[precis] Adam Roach's Discuss on draft-ietf-precis-7564bis-08: (with DISCUSS)

Adam Roach <adam@nostrum.com> Wed, 05 July 2017 21:41 UTC

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From: Adam Roach <adam@nostrum.com>
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Cc: draft-ietf-precis-7564bis@ietf.org, Marc Blanchet <Marc.Blanchet@viagenie.ca>, precis-chairs@ietf.org, Marc.Blanchet@viagenie.ca, precis@ietf.org
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Date: Wed, 05 Jul 2017 14:41:20 -0700
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Subject: [precis] Adam Roach's Discuss on draft-ietf-precis-7564bis-08: (with DISCUSS)
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Adam Roach has entered the following ballot position for
draft-ietf-precis-7564bis-08: Discuss

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Section 12.5 contains the following normative statement:

>  Furthermore, because most languages are typically
>  represented by a single script or a small set of scripts, and
>  because most scripts are typically contained in one or more
>  blocks of code points, the software SHOULD warn the user when
>  presenting a string that mixes code points from more than one
>  script or block, or that uses code points outside the normal
>  range of the user's preferred language(s).

This guidance seems broadly unimplementable for any users whose native language
uses a non-Latin script. Due in large part to the Internet's ASCII heritage,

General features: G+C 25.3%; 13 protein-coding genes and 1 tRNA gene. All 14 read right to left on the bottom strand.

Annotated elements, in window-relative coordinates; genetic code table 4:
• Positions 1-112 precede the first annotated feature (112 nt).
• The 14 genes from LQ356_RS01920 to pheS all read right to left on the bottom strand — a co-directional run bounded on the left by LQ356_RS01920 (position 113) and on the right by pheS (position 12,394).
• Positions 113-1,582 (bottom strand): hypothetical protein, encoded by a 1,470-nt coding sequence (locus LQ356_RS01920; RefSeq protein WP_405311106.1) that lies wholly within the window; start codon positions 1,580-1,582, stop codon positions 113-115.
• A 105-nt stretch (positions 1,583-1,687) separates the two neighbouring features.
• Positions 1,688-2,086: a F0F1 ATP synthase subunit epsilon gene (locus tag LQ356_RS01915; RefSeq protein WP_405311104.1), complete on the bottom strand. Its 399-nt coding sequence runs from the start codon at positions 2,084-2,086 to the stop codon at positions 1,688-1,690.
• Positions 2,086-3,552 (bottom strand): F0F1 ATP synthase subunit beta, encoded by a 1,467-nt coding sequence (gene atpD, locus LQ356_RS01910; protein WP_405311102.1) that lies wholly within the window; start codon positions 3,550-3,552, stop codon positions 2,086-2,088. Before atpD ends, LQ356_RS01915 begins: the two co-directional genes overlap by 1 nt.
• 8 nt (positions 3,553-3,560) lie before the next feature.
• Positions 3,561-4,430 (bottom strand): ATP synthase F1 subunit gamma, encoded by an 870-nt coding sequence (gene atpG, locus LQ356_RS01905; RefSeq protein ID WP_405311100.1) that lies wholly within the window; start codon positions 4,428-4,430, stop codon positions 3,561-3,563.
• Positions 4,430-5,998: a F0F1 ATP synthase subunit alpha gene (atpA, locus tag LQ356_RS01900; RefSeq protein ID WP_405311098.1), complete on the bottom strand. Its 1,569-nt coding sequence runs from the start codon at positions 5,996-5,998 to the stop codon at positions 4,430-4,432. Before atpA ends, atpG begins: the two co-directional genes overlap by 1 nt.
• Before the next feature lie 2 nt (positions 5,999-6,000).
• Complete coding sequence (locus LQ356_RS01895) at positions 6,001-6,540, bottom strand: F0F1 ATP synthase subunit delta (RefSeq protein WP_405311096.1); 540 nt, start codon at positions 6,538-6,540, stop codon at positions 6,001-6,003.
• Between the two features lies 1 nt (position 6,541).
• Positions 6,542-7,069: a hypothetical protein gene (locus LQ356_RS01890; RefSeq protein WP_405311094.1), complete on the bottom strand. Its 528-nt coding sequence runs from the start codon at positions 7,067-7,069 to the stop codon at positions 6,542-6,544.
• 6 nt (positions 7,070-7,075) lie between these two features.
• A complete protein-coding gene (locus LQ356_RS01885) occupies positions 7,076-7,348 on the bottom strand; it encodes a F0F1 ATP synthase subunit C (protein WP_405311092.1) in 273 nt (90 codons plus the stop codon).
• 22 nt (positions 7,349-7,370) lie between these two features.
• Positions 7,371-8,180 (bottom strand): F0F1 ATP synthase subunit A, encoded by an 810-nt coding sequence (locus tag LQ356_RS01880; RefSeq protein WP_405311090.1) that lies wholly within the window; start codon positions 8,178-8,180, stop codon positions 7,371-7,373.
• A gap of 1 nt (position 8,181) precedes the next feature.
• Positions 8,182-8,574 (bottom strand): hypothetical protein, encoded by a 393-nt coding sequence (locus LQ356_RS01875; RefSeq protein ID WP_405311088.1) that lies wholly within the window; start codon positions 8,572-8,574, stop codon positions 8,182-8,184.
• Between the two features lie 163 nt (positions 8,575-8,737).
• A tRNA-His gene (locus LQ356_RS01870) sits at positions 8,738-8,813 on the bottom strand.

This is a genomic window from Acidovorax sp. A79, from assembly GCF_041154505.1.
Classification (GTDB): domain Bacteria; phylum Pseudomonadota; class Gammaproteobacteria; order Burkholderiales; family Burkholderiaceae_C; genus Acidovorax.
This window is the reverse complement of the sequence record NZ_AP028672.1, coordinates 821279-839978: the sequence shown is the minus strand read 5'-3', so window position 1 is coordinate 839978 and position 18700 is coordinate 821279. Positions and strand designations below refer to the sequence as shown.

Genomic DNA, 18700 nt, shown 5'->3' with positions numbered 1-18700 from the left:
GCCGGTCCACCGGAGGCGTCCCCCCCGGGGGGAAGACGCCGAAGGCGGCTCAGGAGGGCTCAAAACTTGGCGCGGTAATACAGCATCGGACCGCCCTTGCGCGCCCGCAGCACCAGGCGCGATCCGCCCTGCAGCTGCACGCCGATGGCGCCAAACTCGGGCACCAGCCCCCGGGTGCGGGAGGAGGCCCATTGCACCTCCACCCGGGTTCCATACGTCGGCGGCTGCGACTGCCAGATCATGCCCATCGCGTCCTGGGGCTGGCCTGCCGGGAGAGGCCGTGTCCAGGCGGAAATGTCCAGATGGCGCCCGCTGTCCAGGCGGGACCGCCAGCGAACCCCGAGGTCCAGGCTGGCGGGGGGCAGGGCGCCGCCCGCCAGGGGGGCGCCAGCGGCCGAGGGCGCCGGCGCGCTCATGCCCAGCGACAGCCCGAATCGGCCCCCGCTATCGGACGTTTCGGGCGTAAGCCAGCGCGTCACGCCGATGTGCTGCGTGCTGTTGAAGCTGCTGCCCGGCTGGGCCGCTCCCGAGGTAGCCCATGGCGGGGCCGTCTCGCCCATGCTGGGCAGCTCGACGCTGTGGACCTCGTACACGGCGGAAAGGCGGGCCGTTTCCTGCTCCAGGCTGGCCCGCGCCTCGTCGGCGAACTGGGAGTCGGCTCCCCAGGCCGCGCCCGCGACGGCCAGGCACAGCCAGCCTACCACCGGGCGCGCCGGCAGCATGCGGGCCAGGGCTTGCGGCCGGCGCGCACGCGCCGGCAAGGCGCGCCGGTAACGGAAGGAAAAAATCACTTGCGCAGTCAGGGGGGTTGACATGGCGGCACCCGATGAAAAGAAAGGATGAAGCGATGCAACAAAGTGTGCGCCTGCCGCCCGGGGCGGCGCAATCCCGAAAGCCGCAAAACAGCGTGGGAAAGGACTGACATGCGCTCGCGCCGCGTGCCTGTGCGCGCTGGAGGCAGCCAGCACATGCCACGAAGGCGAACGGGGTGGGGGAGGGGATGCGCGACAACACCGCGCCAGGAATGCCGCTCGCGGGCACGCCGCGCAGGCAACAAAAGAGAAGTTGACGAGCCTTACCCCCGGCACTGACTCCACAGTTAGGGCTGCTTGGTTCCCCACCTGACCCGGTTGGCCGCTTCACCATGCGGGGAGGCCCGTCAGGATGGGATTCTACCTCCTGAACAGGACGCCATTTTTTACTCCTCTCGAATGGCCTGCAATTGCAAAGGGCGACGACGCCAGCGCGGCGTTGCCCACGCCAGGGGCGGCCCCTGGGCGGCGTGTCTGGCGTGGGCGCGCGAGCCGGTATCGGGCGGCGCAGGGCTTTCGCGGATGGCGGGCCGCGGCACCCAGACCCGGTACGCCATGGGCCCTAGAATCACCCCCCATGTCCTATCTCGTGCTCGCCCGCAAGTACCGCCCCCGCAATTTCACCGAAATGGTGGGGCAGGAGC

and combined with the somewhat ubiquitous use of Latin characters for other
worldwide purposes (e.g., a quick perusal of Russian- and Chinese-language web
sites shows numerous examples of Latin representations for things like stock
ticker symbols and metric abbreviations), it seems that the normative
requirement to warn when "presenting a string that... uses code points outside
the normal range of the user's preferred language(s)" will *either* warn
non-Latin-character users almost constantly (if Latin is considered outside the
range), or be broadly useless in preventing spoofing (if it is).

I'm not clever enough to come up with a generalized solution for users of all
alphabets, so don't have a generic proposal here; but I think that the guidance
does at least need to be properly scoped so that it bears only on warning Latin
alphabet users of the presence of non-Latin characters, while acknowledging
that it is probably rather useless when used in the opposite direction. I
imagine that it still makes sense to warn non-Latin users of non-Latin
characters outside the codepoints used by their language (e.g., warning Greek
speakers of the presence of Cyrillic characters).